"You know what I fear most?" he writes. "A lot of bluster about improving mental health services which will result in increased psychiatric hospital beds and residential programs — not that those services don't have their place — they do. But we have learned so much over the past 20 years about a community approach to serving youth with mental health challenges and their families. Why are we not hearing more about those approaches in the popular press?"
Jeri Bonavia, director of the Wisconsin Anti-Violence Effort (WAVE), calls the focus on mental health "a mistake."
"We know that there are some problems with getting mental health records into the background check system, and I think that needs to be addressed," she says. "But it can’t be that we turn our attention just to mental health issues related to gun violence because people suffering from mental illness make up a very small percentage of the perpetrators of gun violence."
But in Wisconsin, mental health funding is all that Republicans, who run all levels of government, are talking about when it comes to gun control. In Washington, a bipartisan group of lawmakers has proposed a $1.4 billion plan to require certain mental health facilities to expand services and access.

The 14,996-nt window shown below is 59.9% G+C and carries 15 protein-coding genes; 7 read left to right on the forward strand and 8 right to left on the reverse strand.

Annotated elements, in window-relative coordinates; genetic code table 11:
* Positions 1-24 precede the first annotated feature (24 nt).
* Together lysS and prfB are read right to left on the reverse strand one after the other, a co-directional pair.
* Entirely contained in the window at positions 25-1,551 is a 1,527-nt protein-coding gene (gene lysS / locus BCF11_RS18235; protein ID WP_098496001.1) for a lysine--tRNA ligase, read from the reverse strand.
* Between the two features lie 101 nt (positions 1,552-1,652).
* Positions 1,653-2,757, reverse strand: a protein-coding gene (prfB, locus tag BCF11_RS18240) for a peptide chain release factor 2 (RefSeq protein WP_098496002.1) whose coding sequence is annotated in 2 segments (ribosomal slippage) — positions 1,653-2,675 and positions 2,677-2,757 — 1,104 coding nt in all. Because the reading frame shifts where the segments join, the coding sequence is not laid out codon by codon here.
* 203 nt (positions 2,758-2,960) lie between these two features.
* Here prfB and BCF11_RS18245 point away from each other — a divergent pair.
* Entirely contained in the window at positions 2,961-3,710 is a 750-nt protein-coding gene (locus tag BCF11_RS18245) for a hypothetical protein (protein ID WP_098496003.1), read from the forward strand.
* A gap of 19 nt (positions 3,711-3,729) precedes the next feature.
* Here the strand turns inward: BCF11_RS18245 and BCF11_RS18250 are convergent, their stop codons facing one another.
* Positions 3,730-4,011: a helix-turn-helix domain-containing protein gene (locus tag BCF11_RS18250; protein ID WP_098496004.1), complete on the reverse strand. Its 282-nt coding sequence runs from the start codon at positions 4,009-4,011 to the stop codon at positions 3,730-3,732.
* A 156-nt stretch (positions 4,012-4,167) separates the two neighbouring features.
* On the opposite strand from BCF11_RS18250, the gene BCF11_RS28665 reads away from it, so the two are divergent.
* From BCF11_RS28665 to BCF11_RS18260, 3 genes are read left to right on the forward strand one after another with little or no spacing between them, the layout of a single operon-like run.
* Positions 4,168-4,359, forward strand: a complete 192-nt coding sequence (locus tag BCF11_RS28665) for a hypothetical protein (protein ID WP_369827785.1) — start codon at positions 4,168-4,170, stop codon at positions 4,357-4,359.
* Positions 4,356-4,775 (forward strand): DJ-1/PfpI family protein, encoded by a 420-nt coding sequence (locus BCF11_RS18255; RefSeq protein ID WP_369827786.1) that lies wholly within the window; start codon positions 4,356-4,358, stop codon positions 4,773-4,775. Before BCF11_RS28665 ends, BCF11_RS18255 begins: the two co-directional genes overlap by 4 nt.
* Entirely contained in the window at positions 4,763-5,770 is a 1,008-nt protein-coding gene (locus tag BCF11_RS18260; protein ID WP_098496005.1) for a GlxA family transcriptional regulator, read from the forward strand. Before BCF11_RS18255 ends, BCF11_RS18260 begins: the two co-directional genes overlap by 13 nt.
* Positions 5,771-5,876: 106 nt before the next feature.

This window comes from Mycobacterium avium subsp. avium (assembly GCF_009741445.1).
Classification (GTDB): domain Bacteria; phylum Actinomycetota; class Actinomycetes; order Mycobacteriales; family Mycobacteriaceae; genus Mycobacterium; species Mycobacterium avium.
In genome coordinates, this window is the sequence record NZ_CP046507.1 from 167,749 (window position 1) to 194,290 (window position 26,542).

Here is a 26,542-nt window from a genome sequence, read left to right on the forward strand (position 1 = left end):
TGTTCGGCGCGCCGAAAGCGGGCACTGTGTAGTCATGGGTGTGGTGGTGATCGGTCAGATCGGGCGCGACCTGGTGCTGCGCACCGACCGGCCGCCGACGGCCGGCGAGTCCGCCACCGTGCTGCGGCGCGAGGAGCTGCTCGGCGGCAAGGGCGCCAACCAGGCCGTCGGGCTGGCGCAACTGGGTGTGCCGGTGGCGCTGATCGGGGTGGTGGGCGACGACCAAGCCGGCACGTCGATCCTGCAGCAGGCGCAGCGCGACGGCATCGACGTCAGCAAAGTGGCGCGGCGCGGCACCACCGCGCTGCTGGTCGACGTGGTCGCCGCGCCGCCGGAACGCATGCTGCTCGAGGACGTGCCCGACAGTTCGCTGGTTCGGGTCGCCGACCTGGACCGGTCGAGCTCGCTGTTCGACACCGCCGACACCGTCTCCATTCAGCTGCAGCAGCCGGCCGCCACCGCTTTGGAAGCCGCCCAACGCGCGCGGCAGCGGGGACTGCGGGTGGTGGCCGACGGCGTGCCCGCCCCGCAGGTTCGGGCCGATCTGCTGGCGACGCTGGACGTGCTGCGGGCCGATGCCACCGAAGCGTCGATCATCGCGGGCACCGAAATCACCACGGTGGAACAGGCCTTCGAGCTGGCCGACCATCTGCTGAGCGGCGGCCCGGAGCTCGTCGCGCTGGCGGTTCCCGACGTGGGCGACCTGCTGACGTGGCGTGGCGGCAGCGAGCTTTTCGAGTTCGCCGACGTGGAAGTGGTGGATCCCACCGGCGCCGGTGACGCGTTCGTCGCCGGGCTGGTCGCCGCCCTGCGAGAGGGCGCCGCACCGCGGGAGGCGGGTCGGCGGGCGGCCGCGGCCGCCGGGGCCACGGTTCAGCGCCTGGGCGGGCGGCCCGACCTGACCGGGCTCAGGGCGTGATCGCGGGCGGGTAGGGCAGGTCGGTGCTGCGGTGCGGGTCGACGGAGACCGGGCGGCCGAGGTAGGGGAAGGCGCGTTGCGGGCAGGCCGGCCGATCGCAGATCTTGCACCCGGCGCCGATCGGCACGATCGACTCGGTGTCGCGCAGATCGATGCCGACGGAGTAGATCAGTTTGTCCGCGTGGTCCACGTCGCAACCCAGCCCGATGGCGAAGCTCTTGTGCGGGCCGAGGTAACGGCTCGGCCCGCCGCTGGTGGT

That despite the fact that few of those who have perpetrated mass shootings have been diagnosed with any mental illness. Adam Lanza, who shot 20 children and six adults in the Dec. 14 Newtown, Conn., shootings, had no known history of mental illness. Nor did Wade Michael Page, who killed six people at a Sikh temple in Oak Creek, Wis., last August. James Holmes, who killed 12 people and wounded 58 at an Aurora, Colo., movie theater last July, had been treated for mental illness, but that didn't bar him from purchasing a gun.
Meanwhile, the proposal most Americans see as the most sensible route, universal background checks, faces an uncertain fate as congressional Republicans and Democrats alike fear being painted as anti-gun.
A poll this week by Quinnipiac University shows that more than 90 percent of American voters support background checks for all gun buyers, which would close the so-called gun show loophole. And that's where Bonavia says Wisconsin should be focusing its effort. Her group is currently in the midst of a petition drive to urge Walker to propose background checks.